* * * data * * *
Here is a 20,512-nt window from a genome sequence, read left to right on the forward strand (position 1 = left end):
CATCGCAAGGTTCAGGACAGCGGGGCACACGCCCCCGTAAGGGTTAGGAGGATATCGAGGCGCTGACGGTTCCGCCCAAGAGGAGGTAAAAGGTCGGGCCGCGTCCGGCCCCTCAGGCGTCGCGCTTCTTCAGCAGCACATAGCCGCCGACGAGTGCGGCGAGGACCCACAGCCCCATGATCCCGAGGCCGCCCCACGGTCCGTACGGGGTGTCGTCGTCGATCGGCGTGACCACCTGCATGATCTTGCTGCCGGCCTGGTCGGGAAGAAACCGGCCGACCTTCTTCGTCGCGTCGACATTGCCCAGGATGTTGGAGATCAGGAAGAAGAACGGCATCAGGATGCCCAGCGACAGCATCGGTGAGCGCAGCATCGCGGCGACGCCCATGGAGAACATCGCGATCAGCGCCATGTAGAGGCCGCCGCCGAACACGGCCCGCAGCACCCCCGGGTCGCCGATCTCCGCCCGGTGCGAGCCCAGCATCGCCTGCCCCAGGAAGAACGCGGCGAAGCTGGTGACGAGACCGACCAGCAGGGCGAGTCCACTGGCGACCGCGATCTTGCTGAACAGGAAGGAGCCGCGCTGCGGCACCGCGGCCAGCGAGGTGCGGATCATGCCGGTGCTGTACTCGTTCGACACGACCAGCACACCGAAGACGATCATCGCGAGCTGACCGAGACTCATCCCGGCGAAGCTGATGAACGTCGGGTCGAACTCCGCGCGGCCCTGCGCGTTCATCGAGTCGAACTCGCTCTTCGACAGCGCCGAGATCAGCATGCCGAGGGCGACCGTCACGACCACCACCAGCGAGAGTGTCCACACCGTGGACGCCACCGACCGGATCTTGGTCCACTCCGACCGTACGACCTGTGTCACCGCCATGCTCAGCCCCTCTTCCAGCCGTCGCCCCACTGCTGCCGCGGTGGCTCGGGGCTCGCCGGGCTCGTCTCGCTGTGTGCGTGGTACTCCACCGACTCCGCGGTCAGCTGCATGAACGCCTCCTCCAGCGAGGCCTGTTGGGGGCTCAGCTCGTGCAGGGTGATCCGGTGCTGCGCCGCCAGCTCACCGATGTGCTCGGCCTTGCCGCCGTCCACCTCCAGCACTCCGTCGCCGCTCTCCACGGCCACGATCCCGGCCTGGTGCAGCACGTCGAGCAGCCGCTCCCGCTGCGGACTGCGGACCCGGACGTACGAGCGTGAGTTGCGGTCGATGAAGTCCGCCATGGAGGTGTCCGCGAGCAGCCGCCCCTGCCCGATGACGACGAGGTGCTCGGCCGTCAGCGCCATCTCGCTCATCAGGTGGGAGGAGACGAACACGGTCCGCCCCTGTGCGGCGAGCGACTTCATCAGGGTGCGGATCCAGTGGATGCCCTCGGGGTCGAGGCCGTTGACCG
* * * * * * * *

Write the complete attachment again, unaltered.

Here is a 20,512-nt window from a genome sequence, read left to right on the forward strand (position 1 = left end):
CATCGCAAGGTTCAGGACAGCGGGGCACACGCCCCCGTAAGGGTTAGGAGGATATCGAGGCGCTGACGGTTCCGCCCAAGAGGAGGTAAAAGGTCGGGCCGCGTCCGGCCCCTCAGGCGTCGCGCTTCTTCAGCAGCACATAGCCGCCGACGAGTGCGGCGAGGACCCACAGCCCCATGATCCCGAGGCCGCCCCACGGTCCGTACGGGGTGTCGTCGTCGATCGGCGTGACCACCTGCATGATCTTGCTGCCGGCCTGGTCGGGAAGAAACCGGCCGACCTTCTTCGTCGCGTCGACATTGCCCAGGATGTTGGAGATCAGGAAGAAGAACGGCATCAGGATGCCCAGCGACAGCATCGGTGAGCGCAGCATCGCGGCGACGCCCATGGAGAACATCGCGATCAGCGCCATGTAGAGGCCGCCGCCGAACACGGCCCGCAGCACCCCCGGGTCGCCGATCTCCGCCCGGTGCGAGCCCAGCATCGCCTGCCCCAGGAAGAACGCGGCGAAGCTGGTGACGAGACCGACCAGCAGGGCGAGTCCACTGGCGACCGCGATCTTGCTGAACAGGAAGGAGCCGCGCTGCGGCACCGCGGCCAGCGAGGTGCGGATCATGCCGGTGCTGTACTCGTTCGACACGACCAGCACACCGAAGACGATCATCGCGAGCTGACCGAGACTCATCCCGGCGAAGCTGATGAACGTCGGGTCGAACTCCGCGCGGCCCTGCGCGTTCATCGAGTCGAACTCGCTCTTCGACAGCGCCGAGATCAGCATGCCGAGGGCGACCGTCACGACCACCACCAGCGAGAGTGTCCACACCGTGGACGCCACCGACCGGATCTTGGTCCACTCCGACCGTACGACCTGTGTCACCGCCATGCTCAGCCCCTCTTCCAGCCGTCGCCCCACTGCTGCCGCGGTGGCTCGGGGCTCGCCGGGCTCGTCTCGCTGTGTGCGTGGTACTCCACCGACTCCGCGGTCAGCTGCATGAACGCCTCCTCCAGCGAGGCCTGTTGGGGGCTCAGCTCGTGCAGGGTGATCCGGTGCTGCGCCGCCAGCTCACCGATGTGCTCGGCCTTGCCGCCGTCCACCTCCAGCACTCCGTCGCCGCTCTCCACGGCCACGATCCCGGCCTGGTGCAGCACGTCGAGCAGCCGCTCCCGCTGCGGACTGCGGACCCGGACGTACGAGCGTGAGTTGCGGTCGATGAAGTCCGCCATGGAGGTGTCCGCGAGCAGCCGCCCCTGCCCGATGACGACGAGGTGCTCGGCCGTCAGCGCCATCTCGCTCATCAGGTGGGAGGAGACGAACACGGTCCGCCCCTGTGCGGCGAGCGACTTCATCAGGGTGCGGATCCAGTGGATGCCCTCGGGGTCGAGGCCGTTGACCG